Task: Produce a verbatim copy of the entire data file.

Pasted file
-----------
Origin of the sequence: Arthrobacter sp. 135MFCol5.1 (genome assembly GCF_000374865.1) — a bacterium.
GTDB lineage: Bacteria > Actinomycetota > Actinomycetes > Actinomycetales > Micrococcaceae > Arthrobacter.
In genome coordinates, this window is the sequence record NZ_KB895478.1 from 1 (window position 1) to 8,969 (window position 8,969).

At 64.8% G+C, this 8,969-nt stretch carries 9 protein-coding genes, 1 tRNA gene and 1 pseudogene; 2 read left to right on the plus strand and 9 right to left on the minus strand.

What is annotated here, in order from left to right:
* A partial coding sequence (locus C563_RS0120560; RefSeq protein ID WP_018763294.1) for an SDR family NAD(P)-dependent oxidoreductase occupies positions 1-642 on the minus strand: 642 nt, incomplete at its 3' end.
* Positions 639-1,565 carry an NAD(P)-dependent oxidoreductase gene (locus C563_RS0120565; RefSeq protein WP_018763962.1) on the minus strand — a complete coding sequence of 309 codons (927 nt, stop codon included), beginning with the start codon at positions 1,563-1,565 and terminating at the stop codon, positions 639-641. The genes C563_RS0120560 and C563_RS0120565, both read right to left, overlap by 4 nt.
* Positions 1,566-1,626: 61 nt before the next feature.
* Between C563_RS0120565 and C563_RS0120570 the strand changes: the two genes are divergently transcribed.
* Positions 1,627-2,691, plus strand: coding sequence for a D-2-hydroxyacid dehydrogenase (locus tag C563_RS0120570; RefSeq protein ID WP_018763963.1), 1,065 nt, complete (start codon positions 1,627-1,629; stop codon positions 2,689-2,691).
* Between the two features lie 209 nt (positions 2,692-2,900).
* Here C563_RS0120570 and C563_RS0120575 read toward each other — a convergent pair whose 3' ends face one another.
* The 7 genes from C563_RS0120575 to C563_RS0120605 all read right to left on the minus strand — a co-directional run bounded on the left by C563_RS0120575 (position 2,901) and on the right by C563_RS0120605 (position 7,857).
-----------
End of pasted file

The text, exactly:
Origin of the sequence: Arthrobacter sp. 135MFCol5.1 (genome assembly GCF_000374865.1) — a bacterium.
GTDB lineage: Bacteria > Actinomycetota > Actinomycetes > Actinomycetales > Micrococcaceae > Arthrobacter.
In genome coordinates, this window is the sequence record NZ_KB895478.1 from 1 (window position 1) to 8,969 (window position 8,969).

At 64.8% G+C, this 8,969-nt stretch carries 9 protein-coding genes, 1 tRNA gene and 1 pseudogene; 2 read left to right on the plus strand and 9 right to left on the minus strand.

What is annotated here, in order from left to right:
* A partial coding sequence (locus C563_RS0120560; RefSeq protein ID WP_018763294.1) for an SDR family NAD(P)-dependent oxidoreductase occupies positions 1-642 on the minus strand: 642 nt, incomplete at its 3' end.
* Positions 639-1,565 carry an NAD(P)-dependent oxidoreductase gene (locus C563_RS0120565; RefSeq protein WP_018763962.1) on the minus strand — a complete coding sequence of 309 codons (927 nt, stop codon included), beginning with the start codon at positions 1,563-1,565 and terminating at the stop codon, positions 639-641. The genes C563_RS0120560 and C563_RS0120565, both read right to left, overlap by 4 nt.
* Positions 1,566-1,626: 61 nt before the next feature.
* Between C563_RS0120565 and C563_RS0120570 the strand changes: the two genes are divergently transcribed.
* Positions 1,627-2,691, plus strand: coding sequence for a D-2-hydroxyacid dehydrogenase (locus tag C563_RS0120570; RefSeq protein ID WP_018763963.1), 1,065 nt, complete (start codon positions 1,627-1,629; stop codon positions 2,689-2,691).
* Between the two features lie 209 nt (positions 2,692-2,900).
* Here C563_RS0120570 and C563_RS0120575 read toward each other — a convergent pair whose 3' ends face one another.
* The 7 genes from C563_RS0120575 to C563_RS0120605 all read right to left on the minus strand — a co-directional run bounded on the left by C563_RS0120575 (position 2,901) and on the right by C563_RS0120605 (position 7,857).